Scottish Parliament inquiry into social security support for rented housing.

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    Scottish Parliament inquiry into social security support for rented housing.

    The Scottish Parliament’s Social Security Committee is looking at how the social security system is impacting on tenants and landlords (e.g. Universal Credit, Local Housing Allowance rates). The Committee would like to hear from landlords and tenants in response to any of the following questions:
    1. Have UK welfare reforms (for example the shift to Universal Credit, the benefit freeze and the benefit cap) impacted on private landlords’ willingness to let to those in receipt of social security benefits? If so, in what way and why.
    2. How has the administration of Universal Credit Housing Costs affected landlords? Has it made things easier or created difficulties? (for example, impact on rent arrears, communication between landlords and the DWP)
    3. How do Universal Credit Scottish Choices and Discretionary Housing Payments impact on the way landlords and tenants handle Universal Credit housing costs?
    4. What improvements could be made to reserved or devolved social security systems to address any of the problems identified above?
    If you have any views, please post them below and they will feed into the Committee’s call for evidence. The consultation is open until Monday 18 March.

    More information about the inquiry can be found on the Committee's web page.

    #2
    1 Yes definitely there is a reluctance to take housing benefit tenants.
    2 I don't have much experience of Universal credit sorry.
    3 As above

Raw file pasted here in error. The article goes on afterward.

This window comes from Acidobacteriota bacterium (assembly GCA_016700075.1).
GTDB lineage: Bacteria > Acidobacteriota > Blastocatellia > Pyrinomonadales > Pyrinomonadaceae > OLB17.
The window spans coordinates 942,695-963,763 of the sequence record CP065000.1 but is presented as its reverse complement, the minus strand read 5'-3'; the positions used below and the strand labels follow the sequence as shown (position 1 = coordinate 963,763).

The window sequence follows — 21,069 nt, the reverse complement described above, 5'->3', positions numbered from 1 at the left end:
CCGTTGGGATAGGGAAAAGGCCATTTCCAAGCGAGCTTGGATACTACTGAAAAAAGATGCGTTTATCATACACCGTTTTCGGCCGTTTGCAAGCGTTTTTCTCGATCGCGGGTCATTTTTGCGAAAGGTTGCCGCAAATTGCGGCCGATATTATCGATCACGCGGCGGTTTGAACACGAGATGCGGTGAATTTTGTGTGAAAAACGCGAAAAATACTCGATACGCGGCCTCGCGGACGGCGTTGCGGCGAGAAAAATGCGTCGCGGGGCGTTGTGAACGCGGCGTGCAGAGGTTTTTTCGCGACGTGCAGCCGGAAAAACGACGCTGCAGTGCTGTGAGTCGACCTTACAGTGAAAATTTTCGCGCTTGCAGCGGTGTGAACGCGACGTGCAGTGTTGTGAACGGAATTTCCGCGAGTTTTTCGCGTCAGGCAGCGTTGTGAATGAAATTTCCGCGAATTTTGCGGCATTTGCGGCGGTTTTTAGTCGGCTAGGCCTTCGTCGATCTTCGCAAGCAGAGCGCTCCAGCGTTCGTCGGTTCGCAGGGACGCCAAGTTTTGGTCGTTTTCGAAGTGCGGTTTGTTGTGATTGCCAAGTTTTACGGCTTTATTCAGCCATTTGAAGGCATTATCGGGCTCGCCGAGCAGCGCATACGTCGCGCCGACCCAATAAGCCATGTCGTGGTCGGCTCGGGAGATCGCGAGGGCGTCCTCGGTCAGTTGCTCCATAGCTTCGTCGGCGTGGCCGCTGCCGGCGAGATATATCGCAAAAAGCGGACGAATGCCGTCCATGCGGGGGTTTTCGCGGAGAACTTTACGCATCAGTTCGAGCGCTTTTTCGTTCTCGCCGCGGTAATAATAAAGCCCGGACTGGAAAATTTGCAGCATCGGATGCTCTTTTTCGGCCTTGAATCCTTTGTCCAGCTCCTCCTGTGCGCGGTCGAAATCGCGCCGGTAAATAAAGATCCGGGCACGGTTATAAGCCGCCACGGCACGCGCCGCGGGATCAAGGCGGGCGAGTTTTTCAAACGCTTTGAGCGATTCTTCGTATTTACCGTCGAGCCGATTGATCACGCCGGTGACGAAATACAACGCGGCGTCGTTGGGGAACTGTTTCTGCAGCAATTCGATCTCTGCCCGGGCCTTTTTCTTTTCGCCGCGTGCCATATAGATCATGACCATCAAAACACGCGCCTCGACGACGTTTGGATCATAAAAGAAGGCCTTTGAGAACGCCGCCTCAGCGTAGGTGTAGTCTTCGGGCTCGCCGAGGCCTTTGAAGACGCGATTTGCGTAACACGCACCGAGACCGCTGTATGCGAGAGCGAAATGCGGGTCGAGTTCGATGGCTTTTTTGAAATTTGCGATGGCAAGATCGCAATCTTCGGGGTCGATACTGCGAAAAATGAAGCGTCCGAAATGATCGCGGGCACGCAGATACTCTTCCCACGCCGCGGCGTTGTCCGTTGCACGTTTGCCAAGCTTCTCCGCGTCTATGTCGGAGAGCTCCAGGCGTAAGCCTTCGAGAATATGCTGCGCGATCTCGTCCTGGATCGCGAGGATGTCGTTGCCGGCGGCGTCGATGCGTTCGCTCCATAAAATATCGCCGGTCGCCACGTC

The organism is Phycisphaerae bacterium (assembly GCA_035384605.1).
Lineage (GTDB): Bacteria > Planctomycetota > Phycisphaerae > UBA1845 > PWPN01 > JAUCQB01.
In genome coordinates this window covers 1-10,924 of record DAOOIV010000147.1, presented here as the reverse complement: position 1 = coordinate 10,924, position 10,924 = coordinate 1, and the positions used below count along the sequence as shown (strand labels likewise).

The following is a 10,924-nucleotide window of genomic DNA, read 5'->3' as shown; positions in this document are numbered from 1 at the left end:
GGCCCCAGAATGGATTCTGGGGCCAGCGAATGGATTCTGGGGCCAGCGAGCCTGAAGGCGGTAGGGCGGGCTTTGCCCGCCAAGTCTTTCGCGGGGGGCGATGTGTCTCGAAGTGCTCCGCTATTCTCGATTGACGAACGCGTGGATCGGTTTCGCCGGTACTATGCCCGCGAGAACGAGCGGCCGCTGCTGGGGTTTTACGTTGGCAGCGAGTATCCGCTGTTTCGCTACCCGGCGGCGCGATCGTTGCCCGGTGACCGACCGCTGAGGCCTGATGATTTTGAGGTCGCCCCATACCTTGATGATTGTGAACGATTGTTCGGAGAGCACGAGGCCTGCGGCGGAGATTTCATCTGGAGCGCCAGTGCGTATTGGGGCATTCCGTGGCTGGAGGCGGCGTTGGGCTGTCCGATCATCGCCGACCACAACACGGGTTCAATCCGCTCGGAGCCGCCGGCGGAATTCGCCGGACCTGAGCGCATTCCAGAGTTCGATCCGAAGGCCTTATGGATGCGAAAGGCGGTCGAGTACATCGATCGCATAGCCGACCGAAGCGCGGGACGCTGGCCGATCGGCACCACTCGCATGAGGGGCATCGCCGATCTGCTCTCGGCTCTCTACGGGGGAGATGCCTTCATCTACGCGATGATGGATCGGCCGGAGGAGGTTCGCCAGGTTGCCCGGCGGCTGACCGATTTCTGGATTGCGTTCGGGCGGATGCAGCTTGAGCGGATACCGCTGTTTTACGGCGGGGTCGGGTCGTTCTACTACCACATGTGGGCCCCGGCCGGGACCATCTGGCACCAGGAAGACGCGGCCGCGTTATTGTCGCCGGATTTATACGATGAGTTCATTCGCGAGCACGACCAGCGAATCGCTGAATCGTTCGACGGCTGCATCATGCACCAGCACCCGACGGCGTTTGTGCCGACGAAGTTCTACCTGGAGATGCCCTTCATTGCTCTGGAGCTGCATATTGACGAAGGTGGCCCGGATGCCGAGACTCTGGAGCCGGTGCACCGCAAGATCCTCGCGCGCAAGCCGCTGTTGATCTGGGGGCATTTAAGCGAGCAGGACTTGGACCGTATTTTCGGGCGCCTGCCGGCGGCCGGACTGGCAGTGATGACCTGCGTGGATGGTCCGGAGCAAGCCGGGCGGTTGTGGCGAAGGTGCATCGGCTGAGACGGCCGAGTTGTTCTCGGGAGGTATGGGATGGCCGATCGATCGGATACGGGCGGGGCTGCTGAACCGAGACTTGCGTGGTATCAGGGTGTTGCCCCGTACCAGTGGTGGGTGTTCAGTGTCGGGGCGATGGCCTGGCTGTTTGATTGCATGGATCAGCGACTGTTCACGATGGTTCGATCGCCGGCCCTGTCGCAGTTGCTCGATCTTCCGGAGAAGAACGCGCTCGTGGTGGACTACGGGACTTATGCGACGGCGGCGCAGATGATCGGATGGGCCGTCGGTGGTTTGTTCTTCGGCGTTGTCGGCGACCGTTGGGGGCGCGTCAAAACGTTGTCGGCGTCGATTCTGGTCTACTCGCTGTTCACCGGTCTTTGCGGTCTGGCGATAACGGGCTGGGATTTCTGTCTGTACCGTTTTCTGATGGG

4 The main negative issues I have experienced are:

    a) It is very difficult to keep track of a system when rent is charged monthly, paid 4 weekly in arrears and tenants are topping up payments. Even software struggles to work out how much is due.
    b) If a tenant has lied about their Income then money can be clawed back from payments made to the Landlord and the Landlord left with the responsibility of chasing monies.
    c) When a tenant moves properties it is normal that there payments stop on the date they move out however this is rarely the lease end date and whilst it is possible to get a double payment most tenants don't apply.
    d) Payments can be frozen if a tenant hasn't kept the council up to date and if something happens to the tenant before the payments are unfrozen then payments are not made.

    I would get rid of the 4 weekly payments and move them to monthly.
    Ensure that payments are made up to the end of the lease.
    Stop clawbacks from the landlord.

    I don't know what I would do about payments being frozen when information is not provided by the tenant.


    Comment


      #3
      Thank you for contributing to the Committee’s inquiry.

      The Committee held its first meeting on 21 March and heard evidence from John Blackwood (The Scottish Association of Landlords), Homes for Good and the City of Edinburgh Council. You can watch the Committee meeting on Parliament TV.

      Although the formal call for views has closed, you can still submit your views in this forum.
      1. Decision on taking business in private: The Committee will decide whether to take items 4 and 5 in private. 2. Social Security Support for Housing: The…

      Comment

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